The U.S. Department of Health and Human Services has turned down Texas’ request to run a family planning program that excludes certain providers — namely Planned Parenthood — saying it’s a violation of the federal Social Security Act.
But in the same breath, federal officials approved the state’s request for a waiver to expand Texas’ Medicaid managed care program statewide, and to establish funding pools to help providers recoup the costs of uncompensated care.
Gov. Rick Perry called the decisions out of Washington “one step forward” and “two steps back.”
“I am concerned the Obama Administration is playing politics by holding women’s health care hostage because of Texas’ pro-life policies,” he said in a statement, “sacrificing the health of millions of Texas women in the name of their pro-abortion agenda.”
In one letter sent to the Texas Health and Human Services Commission on Monday, Cindy Mann, director of the Center for Medicaid and CHIP Services, said the state’s request to circumvent federal rules — namely the Social Security Act — by restricting family planning providers in the Medicaid Women’s Health Program was not acceptable. The state’s request was in keeping with lawmakers’ efforts last legislative session to try to force Planned Parenthood, which provides abortions at some of its facilities, but in none affiliated with the Women’s Health Program, out of business.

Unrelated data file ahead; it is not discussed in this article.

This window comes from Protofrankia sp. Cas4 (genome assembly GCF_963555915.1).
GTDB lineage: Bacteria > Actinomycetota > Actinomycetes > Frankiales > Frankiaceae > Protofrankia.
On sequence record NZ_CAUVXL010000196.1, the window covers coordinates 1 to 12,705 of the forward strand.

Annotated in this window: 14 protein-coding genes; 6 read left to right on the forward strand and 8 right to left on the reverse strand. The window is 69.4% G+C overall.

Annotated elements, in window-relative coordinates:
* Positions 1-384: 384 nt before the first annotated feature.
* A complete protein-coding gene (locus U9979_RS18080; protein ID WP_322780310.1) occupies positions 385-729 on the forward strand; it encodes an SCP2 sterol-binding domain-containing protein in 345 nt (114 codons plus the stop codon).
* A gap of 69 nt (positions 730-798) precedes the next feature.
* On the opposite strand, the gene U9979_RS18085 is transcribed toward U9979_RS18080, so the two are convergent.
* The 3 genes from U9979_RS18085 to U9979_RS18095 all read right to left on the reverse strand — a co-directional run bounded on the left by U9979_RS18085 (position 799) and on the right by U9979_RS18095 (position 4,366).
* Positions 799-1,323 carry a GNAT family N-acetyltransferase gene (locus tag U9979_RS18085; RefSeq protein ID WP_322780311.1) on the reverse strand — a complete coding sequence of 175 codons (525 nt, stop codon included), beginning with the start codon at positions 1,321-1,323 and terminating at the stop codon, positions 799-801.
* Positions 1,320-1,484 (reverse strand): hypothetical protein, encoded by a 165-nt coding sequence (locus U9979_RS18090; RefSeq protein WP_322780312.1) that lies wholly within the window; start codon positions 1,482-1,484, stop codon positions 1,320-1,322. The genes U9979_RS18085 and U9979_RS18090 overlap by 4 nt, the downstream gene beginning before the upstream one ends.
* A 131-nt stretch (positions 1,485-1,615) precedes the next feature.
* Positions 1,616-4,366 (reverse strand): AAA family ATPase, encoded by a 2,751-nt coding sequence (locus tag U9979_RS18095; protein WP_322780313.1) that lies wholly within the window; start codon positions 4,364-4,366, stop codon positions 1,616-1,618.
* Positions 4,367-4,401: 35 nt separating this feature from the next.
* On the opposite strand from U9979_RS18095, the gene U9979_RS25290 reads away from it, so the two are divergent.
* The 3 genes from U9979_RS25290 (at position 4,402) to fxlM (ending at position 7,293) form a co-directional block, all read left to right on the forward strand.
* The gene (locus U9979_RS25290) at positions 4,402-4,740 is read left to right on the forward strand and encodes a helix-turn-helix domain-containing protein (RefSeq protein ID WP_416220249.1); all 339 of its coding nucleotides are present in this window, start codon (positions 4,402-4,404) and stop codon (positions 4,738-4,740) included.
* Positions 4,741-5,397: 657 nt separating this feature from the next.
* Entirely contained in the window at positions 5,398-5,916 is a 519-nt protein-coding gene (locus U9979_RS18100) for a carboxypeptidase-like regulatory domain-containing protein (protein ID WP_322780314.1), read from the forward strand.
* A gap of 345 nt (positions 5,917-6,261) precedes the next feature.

“We want to be very clear [that] Medicaid does not pay for abortions and will not pay for abortions,” Mann said in a phone interview. “…We indicated to the state today [that] their proposal violates the longstanding law.”
Mann said the agency would extend Texas’ existing Women’s Health Program through March while state and federal officials try to determine how to proceed.
“We’re very much interested in continuing discussions with them on having a longstanding renewal of the family planning demonstration program,” Mann said. “…The issue here is not whether Medicaid funding is involved but whether the state can restrict access to a qualified health provider simply because they provide other services Medicaid doesn’t pay for.”
In a second letter sent to Texas officials on Monday, Marilyn Tavenner, the acting administrator of the federal agency, said the feds had approved Texas’ request for a waiver to expand its STAR and STAR+PLUS Medicaid managed care programs, and to create funding mechanisms to help keep safety net hospitals afloat and transform the state’s health system.
Tom Suehs, HHSC’s executive commissioner, said in a statement that his agency is disappointed with the family planning decision, “which is inconsistent with federal law that gives states the authority to establish qualifications for Medicaid providers.”
In better news, he said, the managed care waiver “will allow us to replace an archaic federal Medicaid funding system with one built around local solutions.”
He added: “These reforms will allow us to ensure the best, most efficient use of Medicaid funding and improve services for Texans.”